Tamara Semenova was a leader of Peasants’ Front, an organization that united not only many of the Gorki-2 workers, but also other farmers who had lost their land. The group held demonstrations attended by thousands in the center of Moscow and even blocked the Rublevo-Uspensky highway near Putin’s residence.
A Peasants’ Front demonstration. (Photo: Provided by participants)
Eventually, this seemed to make a difference.
A lawyer who represented the workers and spoke on condition of anonymity said that after the demonstrations, the president’s administration began to act, asking the farm owners to solve the “peasant question.” Soon, the lawyer said, they started offering to buy the workers’ shares at “decent prices.”
At the very end of 2006, leaflets were distributed in Gorki-2 offering to pay workers 50,000 rubles ($1,900) for each preferred share in the company.
An owner of 15 preferred shares stood to receive 750,000 rubles ($28,500), still much lower than the market price for 1.74 hectares of Rublevka land, but many times the 210 rubles that Klinovsky had paid in the early 2000s. The new amount was 3,600 times what he had offered just a few years earlier.
Not all the workers benefited. Some had died. Uvarov, on the other hand, refused to sell the shares he had inherited from his father. He’s still writing complaints and filing court cases.
“I decided to go to the end, until I can prove this fraud and theft. If I sold, then I would betray … the other people I defended,” Uvarov said. “Until I resolve this, I’m not going to quiet down.”
So Close, and Yet So Far
The saga of the Gorki-2 land contains several episodes when justice was almost achieved, only to be denied.
One government body, the Federal Agency for State Property Management, has been trying to prove since 2007 that the transfer of land from the workers to the farm had been illegal, making the affair “an unlawful transfer of state property into private hands.”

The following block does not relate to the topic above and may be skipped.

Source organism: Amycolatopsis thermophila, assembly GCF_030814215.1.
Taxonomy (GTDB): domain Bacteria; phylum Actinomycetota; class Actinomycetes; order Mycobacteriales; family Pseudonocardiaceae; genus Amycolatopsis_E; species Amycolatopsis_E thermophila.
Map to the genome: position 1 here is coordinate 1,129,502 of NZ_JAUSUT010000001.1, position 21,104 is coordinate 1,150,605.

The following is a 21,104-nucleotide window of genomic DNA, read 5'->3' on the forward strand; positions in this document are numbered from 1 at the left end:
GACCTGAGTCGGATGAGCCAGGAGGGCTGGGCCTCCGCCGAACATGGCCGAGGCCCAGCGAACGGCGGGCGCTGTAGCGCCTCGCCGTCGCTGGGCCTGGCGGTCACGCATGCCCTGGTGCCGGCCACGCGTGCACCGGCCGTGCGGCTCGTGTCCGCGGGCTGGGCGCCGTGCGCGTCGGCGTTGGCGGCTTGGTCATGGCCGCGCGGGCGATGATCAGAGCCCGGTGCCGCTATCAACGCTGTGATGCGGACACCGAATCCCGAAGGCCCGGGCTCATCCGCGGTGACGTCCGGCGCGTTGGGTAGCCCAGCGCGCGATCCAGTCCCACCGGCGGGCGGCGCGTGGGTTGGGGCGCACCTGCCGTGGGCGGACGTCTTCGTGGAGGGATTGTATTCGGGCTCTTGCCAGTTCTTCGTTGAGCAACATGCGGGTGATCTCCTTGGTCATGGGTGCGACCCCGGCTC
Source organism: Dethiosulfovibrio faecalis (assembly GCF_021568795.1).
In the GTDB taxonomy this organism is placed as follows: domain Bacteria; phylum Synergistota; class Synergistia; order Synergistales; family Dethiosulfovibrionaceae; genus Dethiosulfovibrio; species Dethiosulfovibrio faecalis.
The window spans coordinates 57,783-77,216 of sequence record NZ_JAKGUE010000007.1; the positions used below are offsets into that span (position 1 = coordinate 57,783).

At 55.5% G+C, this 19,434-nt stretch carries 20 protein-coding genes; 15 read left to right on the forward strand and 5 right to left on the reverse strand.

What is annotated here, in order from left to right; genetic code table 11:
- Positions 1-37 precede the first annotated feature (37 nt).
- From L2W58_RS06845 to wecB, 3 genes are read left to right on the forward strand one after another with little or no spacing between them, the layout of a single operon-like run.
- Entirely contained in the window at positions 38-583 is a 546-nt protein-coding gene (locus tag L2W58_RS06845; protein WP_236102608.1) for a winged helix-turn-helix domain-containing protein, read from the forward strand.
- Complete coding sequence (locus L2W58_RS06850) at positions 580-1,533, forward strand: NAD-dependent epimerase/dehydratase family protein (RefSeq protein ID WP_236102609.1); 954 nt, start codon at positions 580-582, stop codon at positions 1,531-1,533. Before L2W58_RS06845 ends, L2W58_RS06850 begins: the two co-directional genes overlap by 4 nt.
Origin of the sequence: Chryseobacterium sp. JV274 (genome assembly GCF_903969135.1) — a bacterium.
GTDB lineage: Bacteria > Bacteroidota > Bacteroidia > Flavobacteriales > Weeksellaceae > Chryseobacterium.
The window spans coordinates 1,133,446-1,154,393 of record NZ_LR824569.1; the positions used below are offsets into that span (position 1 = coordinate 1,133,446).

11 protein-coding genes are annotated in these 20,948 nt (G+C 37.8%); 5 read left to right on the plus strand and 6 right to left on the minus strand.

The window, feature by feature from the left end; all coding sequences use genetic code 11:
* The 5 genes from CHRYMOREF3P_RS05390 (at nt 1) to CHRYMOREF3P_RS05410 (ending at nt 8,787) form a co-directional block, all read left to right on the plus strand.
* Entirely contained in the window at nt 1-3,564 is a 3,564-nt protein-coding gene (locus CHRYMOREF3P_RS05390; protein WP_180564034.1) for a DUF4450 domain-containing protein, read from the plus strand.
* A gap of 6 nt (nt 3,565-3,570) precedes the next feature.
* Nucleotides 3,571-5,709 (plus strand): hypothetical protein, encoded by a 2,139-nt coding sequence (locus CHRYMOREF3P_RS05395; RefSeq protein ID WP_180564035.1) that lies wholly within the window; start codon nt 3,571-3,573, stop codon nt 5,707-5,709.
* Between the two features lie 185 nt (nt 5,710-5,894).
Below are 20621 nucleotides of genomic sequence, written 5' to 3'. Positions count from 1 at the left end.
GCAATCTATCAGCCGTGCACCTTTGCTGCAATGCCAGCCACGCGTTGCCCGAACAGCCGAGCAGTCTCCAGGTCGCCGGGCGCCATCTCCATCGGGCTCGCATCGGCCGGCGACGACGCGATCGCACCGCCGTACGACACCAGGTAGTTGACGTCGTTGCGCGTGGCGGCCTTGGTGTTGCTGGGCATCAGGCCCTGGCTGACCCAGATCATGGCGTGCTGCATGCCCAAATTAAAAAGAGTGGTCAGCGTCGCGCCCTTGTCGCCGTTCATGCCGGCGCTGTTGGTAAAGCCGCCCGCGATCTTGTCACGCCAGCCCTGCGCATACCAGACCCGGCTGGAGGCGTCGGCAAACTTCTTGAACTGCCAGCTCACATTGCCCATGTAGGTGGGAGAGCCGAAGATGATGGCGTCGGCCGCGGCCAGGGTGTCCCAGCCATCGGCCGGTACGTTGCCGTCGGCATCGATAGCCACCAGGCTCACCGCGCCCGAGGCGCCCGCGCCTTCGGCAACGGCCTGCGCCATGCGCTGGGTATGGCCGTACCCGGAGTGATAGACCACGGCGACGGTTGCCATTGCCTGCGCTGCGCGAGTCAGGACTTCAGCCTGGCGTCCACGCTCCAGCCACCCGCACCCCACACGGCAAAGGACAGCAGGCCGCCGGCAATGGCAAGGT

The legal conflict continued with varying success, with the Gorki-2 farm winning the first two court decisions, only for a federal court to overturn the results. The state agency then prevailed again in the lower courts, returning the matter to the same federal bench.
This time, the court upheld the lower court rulings, deciding against the Federal Agency for State Property Management. It was July 2009, just as the brother of one of the president’s most trusted bodyguards received his plot from the farm, and not long before the wife of another security officer received hers.
In 2012, Uvarov saw a glimmer of hope that a criminal case would be launched regarding his father and war veteran Ivan Chuprov.
“I got an appointment with [Investigative Committee head Alexander] Bastrykin. It seemed like everything was decided positively. I thought everything went fine,” he recalled.
That April, the Investigative Committee of the Moscow region received documents pertaining to Uvarov and Chuprov’s claims that their signatures had been falsified and their land stolen. On examining them, an investigator suspected that a crime may have been committed by Anatoliy Cherkasov, the farm’s general director; and Alexander Gladyshev, the former head of the Odintsovsky district.
But soon the investigator was transferred, and the case stalled again.
This spring Uvarov sent another complaint to Putin, who had just been elected to his third term as president.
“I had already tried this 10 times,” he said. “They conveyed my appeal to [Investigative Committee head] Bastrykin. And then Bastrykin’s office writes [that] they sent my documents to lower departments.”
Uvarov’s failure to win back his land may suggest why its new owners would sell some of it to former members of Putin’s security detail at steep discounts: It may have been a form of insurance.
As long as portions of the property belonged to a powerful clique connected to the president, it is unlikely that any judge would rule in favor of the dispossessed workers and pensioners.
Uvarov seems to have reached this conclusion himself. On hearing that some of the real estate had long been divided among the president’s bodyguards, he wasn’t surprised.
“This was done to block our documents, if they ever get to the FSB or anywhere else,” he said. “Putin will never betray his people.”